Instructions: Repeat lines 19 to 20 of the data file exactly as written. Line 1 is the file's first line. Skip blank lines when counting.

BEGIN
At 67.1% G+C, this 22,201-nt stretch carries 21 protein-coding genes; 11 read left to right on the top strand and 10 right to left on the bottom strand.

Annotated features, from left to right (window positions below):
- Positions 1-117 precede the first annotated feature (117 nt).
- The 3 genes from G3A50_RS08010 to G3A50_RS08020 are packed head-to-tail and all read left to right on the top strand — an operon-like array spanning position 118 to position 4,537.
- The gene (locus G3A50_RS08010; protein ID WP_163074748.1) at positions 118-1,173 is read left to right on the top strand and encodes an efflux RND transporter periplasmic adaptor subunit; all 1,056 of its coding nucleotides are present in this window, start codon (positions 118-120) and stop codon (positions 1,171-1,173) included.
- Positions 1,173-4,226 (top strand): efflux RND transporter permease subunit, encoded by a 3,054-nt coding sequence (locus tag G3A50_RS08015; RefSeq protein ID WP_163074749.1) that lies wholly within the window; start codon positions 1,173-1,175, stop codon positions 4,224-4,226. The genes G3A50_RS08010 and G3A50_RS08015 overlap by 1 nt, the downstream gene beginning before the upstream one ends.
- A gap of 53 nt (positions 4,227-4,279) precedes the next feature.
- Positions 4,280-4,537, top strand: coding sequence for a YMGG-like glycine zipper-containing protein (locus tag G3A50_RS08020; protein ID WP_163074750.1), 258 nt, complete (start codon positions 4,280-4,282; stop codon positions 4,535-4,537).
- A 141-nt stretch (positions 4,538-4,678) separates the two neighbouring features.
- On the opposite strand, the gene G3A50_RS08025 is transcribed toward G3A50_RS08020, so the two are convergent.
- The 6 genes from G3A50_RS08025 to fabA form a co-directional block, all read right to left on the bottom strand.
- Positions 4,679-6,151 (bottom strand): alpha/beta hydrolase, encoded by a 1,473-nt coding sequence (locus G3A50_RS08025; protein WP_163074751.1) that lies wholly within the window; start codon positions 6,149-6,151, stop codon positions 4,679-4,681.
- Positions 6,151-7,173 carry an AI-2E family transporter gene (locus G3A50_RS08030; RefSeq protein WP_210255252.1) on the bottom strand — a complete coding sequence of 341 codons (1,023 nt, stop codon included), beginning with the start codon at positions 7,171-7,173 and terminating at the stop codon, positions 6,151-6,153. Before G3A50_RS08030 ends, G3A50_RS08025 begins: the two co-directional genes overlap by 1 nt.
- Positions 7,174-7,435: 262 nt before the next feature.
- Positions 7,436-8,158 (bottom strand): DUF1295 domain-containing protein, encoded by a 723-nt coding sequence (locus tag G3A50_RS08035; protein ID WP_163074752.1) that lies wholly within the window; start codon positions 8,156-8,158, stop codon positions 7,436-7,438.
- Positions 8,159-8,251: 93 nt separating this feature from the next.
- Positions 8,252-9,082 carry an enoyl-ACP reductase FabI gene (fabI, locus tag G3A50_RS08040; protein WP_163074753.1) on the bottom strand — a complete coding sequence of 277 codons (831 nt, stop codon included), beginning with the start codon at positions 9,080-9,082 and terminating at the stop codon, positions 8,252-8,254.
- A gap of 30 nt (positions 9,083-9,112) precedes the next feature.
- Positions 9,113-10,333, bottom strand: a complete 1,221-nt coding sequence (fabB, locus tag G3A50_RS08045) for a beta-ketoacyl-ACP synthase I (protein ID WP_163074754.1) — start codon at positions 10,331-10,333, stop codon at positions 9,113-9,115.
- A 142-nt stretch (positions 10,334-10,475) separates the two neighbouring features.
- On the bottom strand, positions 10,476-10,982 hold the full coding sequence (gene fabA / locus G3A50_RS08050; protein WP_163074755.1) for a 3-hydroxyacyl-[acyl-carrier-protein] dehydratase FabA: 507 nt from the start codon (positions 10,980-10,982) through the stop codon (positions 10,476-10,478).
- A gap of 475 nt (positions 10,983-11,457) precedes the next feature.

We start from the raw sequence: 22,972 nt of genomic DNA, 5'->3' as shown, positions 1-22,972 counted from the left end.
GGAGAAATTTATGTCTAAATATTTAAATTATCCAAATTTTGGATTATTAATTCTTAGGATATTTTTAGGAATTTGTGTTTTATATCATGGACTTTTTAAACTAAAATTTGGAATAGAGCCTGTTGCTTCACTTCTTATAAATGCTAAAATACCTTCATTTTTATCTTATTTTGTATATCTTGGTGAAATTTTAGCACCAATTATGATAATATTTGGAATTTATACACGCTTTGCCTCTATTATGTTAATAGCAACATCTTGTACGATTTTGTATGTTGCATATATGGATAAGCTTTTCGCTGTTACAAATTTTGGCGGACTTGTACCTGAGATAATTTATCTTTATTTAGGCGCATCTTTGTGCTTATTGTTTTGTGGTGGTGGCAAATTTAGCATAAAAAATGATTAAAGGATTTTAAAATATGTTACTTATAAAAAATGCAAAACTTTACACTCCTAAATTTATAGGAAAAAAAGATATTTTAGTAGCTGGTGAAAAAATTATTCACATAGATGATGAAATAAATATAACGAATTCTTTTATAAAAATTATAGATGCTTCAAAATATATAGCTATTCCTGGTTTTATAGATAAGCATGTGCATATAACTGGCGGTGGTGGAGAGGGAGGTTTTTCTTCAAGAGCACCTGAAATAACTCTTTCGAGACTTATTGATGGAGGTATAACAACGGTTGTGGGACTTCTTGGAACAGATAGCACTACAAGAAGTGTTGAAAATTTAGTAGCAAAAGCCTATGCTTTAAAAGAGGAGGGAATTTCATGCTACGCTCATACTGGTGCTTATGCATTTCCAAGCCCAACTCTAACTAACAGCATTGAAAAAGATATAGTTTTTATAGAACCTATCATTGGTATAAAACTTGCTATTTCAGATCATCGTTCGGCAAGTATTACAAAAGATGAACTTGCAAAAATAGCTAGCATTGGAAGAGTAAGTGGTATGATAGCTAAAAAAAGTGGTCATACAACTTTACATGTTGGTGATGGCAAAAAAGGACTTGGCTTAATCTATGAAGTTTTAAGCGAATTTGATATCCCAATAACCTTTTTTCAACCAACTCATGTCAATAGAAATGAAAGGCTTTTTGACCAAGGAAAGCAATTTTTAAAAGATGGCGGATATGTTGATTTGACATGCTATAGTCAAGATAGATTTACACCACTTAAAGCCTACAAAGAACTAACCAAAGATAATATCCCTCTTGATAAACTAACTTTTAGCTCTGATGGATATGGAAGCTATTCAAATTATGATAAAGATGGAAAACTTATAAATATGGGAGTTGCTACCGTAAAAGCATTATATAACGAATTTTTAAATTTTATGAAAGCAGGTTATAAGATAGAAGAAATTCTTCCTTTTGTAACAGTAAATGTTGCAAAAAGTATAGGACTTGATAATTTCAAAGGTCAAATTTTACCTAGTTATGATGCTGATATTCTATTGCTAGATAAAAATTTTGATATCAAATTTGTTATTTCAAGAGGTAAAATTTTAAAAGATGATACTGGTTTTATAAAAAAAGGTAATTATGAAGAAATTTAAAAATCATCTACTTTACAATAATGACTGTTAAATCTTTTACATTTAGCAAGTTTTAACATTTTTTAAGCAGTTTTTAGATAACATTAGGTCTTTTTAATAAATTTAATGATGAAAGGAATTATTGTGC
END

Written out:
- Positions 9,113-10,333, bottom strand: a complete 1,221-nt coding sequence (fabB, locus tag G3A50_RS08045) for a beta-ketoacyl-ACP synthase I (protein ID WP_163074754.1) — start codon at positions 10,331-10,333, stop codon at positions 9,113-9,115.
- A 142-nt stretch (positions 10,334-10,475) separates the two neighbouring features.